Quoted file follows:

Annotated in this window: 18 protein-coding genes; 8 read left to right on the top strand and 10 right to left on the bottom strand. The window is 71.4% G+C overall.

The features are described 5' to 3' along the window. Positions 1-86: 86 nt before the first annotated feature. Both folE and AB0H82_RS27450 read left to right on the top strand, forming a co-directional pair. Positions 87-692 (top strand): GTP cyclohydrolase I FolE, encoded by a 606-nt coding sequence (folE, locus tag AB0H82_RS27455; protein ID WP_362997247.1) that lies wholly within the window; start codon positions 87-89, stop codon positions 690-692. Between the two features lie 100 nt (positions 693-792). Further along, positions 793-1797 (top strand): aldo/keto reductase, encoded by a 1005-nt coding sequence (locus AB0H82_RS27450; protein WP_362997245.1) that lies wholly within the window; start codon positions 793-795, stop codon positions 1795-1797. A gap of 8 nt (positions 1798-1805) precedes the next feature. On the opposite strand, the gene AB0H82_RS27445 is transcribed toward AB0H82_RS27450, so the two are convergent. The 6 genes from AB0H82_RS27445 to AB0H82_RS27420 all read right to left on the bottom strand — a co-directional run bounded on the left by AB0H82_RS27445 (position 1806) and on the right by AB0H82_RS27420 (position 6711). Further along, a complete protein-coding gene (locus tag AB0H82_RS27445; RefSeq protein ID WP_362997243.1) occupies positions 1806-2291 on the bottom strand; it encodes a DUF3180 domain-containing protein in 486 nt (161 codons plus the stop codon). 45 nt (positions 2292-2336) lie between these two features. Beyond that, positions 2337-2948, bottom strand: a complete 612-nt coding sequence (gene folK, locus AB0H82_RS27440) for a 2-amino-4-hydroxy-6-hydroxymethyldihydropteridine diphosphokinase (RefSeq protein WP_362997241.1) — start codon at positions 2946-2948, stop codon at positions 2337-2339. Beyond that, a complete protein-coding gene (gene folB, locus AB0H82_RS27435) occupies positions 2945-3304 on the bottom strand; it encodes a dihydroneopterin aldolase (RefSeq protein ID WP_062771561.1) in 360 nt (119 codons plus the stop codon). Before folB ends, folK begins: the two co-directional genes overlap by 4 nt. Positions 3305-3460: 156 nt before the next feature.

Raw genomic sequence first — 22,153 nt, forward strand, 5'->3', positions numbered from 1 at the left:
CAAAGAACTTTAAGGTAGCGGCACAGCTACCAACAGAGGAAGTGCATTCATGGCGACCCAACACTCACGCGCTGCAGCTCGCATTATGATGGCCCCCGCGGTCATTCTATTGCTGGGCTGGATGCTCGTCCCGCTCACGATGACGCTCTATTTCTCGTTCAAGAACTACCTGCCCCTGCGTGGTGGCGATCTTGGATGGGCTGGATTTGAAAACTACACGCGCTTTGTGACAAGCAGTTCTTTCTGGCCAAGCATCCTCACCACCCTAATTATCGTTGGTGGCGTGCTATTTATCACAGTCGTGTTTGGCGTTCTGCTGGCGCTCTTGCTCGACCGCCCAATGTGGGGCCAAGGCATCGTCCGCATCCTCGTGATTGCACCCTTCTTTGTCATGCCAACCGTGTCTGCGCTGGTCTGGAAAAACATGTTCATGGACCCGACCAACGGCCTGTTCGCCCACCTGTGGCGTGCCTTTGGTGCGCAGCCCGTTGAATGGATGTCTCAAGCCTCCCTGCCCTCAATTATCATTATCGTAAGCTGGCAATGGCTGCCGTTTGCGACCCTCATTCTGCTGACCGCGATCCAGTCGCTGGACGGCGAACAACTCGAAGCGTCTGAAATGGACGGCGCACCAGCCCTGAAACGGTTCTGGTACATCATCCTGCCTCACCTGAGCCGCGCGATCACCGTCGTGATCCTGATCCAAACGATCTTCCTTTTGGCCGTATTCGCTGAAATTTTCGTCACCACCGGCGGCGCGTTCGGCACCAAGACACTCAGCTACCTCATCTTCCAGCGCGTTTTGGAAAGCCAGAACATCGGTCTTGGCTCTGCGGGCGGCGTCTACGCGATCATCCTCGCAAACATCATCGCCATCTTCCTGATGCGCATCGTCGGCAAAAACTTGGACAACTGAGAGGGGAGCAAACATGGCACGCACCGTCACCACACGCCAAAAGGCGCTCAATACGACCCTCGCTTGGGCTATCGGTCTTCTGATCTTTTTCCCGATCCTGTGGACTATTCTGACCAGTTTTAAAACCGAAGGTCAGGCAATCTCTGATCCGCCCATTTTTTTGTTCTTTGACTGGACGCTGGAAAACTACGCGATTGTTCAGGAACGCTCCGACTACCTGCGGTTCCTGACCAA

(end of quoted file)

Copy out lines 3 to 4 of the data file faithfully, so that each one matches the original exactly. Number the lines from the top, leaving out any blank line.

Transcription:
Raw genomic sequence first — 22,153 nt, forward strand, 5'->3', positions numbered from 1 at the left:
CAAAGAACTTTAAGGTAGCGGCACAGCTACCAACAGAGGAAGTGCATTCATGGCGACCCAACACTCACGCGCTGCAGCTCGCATTATGATGGCCCCCGCGGTCATTCTATTGCTGGGCTGGATGCTCGTCCCGCTCACGATGACGCTCTATTTCTCGTTCAAGAACTACCTGCCCCTGCGTGGTGGCGATCTTGGATGGGCTGGATTTGAAAACTACACGCGCTTTGTGACAAGCAGTTCTTTCTGGCCAAGCATCCTCACCACCCTAATTATCGTTGGTGGCGTGCTATTTATCACAGTCGTGTTTGGCGTTCTGCTGGCGCTCTTGCTCGACCGCCCAATGTGGGGCCAAGGCATCGTCCGCATCCTCGTGATTGCACCCTTCTTTGTCATGCCAACCGTGTCTGCGCTGGTCTGGAAAAACATGTTCATGGACCCGACCAACGGCCTGTTCGCCCACCTGTGGCGTGCCTTTGGTGCGCAGCCCGTTGAATGGATGTCTCAAGCCTCCCTGCCCTCAATTATCATTATCGTAAGCTGGCAATGGCTGCCGTTTGCGACCCTCATTCTGCTGACCGCGATCCAGTCGCTGGACGGCGAACAACTCGAAGCGTCTGAAATGGACGGCGCACCAGCCCTGAAACGGTTCTGGTACATCATCCTGCCTCACCTGAGCCGCGCGATCACCGTCGTGATCCTGATCCAAACGATCTTCCTTTTGGCCGTATTCGCTGAAATTTTCGTCACCACCGGCGGCGCGTTCGGCACCAAGACACTCAGCTACCTCATCTTCCAGCGCGTTTTGGAAAGCCAGAACATCGGTCTTGGCTCTGCGGGCGGCGTCTACGCGATCATCCTCGCAAACATCATCGCCATCTTCCTGATGCGCATCGTCGGCAAAAACTTGGACAACTGAGAGGGGAGCAAACATGGCACGCACCGTCACCACACGCCAAAAGGCGCTCAATACGACCCTCGCTTGGGCTATCGGTCTTCTGATCTTTTTCCCGATCCTGTGGACTATTCTGACCAGTTTTAAAACCGAAGGTCAGGCAATCTCTGATCCGCCCATTTTTTTGTTCTTTGACTGGACGCTGGAAAACTACGCGATTGTTCAGGAACGCTCCGACTACCTGCGGTTCCTGACCAA